2) Urs Eggli “Illustrated Handbook of Succulent Plants: Dicotyledons” Springer Science & Business Media, 2002
3) Tucson Richard Stephen Felger Executive Director Drylands Institute, AZ, University of Arizona Matthew Brian Johnson Program Manager and Curator Desert Legume Program, Tucson Michael Francis Wilson Research Director Drylands Institute, AZ “The Trees of Sonora, Mexico” Oxford University Press, 31/Mar/2001
4) Forrest Shreve, Ira Loren Wiggins “Vegetation and Flora of the Sonoran Desert” Volume 1 Stanford University Press, 1964
5) Raymond M. Turner, Janice Emily Bowers, Tony L. Burgess “Sonoran Desert Plants: An Ecological Atlas” University of Arizona Press, 2005
6) Umberto Quattrocchi “CRC World Dictionary of Medicinal and Poisonous Plants: Common Names, Scientific Names, Eponyms, Synonyms, and Etymology” (5 Volume Set) CRC Press, 03/May/2012
7) Richard S Felger, Benjamin Theodore Wilder, Humberto Romero-Morales “Plant Life of a Desert Archipelago: Flora of the Sonoran Islands in the Gulf of California” University of Arizona Press, 31/Jan/2013
8) Jeanette Coyle, Norman C. Roberts “A field guide to the common and interesting plants of Baja California” Natural History Pub. Co., 1975
9) CONABIO. “Catálogo taxonómico de especies de México.” 1. In Capital Nat. México. CONABIO, Mexico City. 2009
Cultivation and Propagation: Bursera hindsiana is a striking drought-resistant shrub or small tree fairly easy to grow both indoors, as well as outdoors. It has potential as a landscape subject in the cactus and succulent garden essentially frost-free areas. In the winters it is deciduous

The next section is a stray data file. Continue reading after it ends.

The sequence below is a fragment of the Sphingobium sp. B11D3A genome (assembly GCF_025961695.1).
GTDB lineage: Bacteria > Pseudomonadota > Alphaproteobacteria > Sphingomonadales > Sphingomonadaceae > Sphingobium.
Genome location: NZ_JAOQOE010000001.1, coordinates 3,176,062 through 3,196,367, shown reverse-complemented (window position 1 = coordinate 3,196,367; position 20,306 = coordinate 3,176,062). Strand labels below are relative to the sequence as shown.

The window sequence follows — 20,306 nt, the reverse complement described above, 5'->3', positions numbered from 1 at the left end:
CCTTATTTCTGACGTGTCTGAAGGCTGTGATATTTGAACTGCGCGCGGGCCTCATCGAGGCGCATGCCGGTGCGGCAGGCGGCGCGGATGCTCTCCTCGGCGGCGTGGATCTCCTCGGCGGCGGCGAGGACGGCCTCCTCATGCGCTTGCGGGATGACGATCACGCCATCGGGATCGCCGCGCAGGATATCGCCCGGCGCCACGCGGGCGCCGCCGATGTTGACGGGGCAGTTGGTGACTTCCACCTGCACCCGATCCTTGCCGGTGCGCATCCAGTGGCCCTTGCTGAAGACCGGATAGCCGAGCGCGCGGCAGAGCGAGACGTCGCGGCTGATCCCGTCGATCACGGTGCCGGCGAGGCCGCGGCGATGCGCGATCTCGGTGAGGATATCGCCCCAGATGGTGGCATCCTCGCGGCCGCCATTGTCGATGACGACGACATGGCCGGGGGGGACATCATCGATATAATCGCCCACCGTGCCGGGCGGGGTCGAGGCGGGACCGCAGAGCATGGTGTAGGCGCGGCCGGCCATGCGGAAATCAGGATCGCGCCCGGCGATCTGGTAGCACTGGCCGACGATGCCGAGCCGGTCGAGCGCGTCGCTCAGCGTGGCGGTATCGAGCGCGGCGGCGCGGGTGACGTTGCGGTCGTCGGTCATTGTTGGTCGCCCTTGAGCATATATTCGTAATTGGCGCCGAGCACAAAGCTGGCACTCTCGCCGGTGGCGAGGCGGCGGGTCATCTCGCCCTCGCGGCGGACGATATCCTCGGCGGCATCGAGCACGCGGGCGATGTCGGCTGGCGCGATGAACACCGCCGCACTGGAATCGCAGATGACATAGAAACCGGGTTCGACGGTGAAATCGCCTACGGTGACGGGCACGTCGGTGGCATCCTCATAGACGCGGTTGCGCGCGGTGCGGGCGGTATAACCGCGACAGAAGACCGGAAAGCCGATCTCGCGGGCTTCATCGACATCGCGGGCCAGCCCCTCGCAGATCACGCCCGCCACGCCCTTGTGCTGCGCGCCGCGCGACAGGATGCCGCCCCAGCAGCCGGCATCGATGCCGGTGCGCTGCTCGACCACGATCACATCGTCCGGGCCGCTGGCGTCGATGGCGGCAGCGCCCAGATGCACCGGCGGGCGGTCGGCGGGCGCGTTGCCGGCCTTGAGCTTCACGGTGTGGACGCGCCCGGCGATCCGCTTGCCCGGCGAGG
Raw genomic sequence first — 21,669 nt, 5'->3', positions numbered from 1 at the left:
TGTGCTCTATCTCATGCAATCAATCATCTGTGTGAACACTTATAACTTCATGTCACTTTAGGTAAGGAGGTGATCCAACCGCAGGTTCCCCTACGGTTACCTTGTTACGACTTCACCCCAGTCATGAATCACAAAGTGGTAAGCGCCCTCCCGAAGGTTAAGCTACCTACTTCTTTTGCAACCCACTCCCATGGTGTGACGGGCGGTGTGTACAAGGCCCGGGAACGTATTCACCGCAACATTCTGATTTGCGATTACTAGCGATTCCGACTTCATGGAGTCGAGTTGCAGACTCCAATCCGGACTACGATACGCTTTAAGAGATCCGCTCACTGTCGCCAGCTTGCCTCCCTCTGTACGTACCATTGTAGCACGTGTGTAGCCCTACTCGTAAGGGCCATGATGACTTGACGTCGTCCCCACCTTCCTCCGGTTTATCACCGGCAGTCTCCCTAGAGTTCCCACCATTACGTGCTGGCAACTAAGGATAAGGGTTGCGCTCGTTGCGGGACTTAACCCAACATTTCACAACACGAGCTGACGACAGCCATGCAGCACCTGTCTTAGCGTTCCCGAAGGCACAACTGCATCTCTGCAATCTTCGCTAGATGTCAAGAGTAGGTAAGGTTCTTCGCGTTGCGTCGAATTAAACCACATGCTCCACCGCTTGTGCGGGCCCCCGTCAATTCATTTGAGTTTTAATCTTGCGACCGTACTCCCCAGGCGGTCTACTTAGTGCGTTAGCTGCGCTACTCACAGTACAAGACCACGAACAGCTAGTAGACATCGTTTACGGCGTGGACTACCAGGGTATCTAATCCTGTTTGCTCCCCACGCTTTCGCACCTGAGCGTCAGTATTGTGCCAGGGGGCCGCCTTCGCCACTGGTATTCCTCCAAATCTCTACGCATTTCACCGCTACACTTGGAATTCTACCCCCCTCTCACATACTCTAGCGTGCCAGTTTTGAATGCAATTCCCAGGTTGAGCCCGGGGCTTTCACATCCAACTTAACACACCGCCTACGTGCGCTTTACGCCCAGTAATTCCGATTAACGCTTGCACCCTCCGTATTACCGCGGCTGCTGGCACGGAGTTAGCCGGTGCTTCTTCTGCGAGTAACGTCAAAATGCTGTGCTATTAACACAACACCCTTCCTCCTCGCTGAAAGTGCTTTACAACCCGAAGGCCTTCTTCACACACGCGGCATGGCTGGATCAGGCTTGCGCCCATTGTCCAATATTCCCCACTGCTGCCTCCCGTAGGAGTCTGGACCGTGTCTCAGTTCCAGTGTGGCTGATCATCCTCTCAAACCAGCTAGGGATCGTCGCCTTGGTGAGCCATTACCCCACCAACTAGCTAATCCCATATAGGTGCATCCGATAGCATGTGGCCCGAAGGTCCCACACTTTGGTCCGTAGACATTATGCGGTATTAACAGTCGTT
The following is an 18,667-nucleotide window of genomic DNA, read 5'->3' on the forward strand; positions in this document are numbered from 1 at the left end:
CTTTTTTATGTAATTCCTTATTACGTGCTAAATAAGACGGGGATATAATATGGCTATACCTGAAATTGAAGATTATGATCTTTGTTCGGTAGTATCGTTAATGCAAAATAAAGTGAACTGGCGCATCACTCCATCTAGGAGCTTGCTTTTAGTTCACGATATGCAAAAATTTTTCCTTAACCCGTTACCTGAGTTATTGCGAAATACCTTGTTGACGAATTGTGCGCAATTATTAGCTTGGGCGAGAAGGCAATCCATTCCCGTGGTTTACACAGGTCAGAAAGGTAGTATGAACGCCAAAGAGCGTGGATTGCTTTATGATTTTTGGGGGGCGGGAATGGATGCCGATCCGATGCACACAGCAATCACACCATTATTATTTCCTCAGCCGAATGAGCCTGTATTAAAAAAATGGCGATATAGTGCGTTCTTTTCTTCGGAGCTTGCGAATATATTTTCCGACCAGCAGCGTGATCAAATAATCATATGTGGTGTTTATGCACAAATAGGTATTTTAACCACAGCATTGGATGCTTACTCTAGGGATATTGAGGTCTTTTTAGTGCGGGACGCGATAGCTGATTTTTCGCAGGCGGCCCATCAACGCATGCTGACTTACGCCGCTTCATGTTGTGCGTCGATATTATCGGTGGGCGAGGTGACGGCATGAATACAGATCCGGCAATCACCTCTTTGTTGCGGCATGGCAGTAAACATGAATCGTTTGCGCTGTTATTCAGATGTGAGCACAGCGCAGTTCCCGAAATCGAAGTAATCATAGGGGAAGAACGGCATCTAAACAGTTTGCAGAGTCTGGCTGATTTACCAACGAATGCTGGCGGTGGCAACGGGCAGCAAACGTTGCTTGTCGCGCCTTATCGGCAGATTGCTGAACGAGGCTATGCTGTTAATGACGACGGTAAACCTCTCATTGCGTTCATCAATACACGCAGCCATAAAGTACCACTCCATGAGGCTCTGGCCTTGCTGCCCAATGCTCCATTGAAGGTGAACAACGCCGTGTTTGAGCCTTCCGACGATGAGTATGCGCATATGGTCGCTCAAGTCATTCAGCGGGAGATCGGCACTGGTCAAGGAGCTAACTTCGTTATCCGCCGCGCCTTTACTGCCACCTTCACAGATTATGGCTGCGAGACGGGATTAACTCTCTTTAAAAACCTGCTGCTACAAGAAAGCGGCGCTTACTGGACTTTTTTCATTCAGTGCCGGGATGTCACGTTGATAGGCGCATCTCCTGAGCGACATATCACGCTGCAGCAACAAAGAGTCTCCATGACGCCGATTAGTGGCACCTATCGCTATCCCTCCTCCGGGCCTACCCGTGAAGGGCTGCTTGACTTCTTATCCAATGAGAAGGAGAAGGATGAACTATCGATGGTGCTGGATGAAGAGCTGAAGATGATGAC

Growth rate: Growth is more rapid than Bursera microphylla and Bursera fagaroides and the leaves are larger and does not have peeling bark.
Soil: Not picky about soil it do well in a draining cactus potting mix.
Hardiness: Hardy to -4°C they prefer a dormant, winter rest period, but for safe cultivation it is best to avoid temperatures below 5° C.
Exposure: It needs full sun.
Waterings: It needs regular water when the plant has leaves, contrary to popular belief, it likes a lot of water in the warm summers to encourage faster growth, as long as it's planted in a very well draining soil. Indoors it is best to err on the dry side, or it is prone to rot.
Bonsai culture: It can be trained as a bonsai, pinch and prune plants in spring and summer but taper off in autumn so the tree can store energy for the winter instead of using it to put on new growth before resting.
Traditional uses: The seeds have been used as a food source, but only in desperate times. The aromatic gum produced by the trunk is not of current commercial importance. The wood has been used by the Comcaac for carving various objects because of its relatively soft but firm character, and it does not split on drying. Tea made from chips of the wood together with desert lavender (Hyptis emoryi) was used as a remedy for asthma.
Garden uses: The red smooth bark and green velvety leaves make it an interesting plant, along with a fat trunk. The leaves are aromatic when crushed.
Propagation: By seeds or cuttings. Seed viability appears high regardless of season of collection. Seeds germinate germinate quite easily in 4-14 days in warm weather and seedlings develop rapidly. Cuttings made in summer may form roots and begin vegetative growth within eight weeks.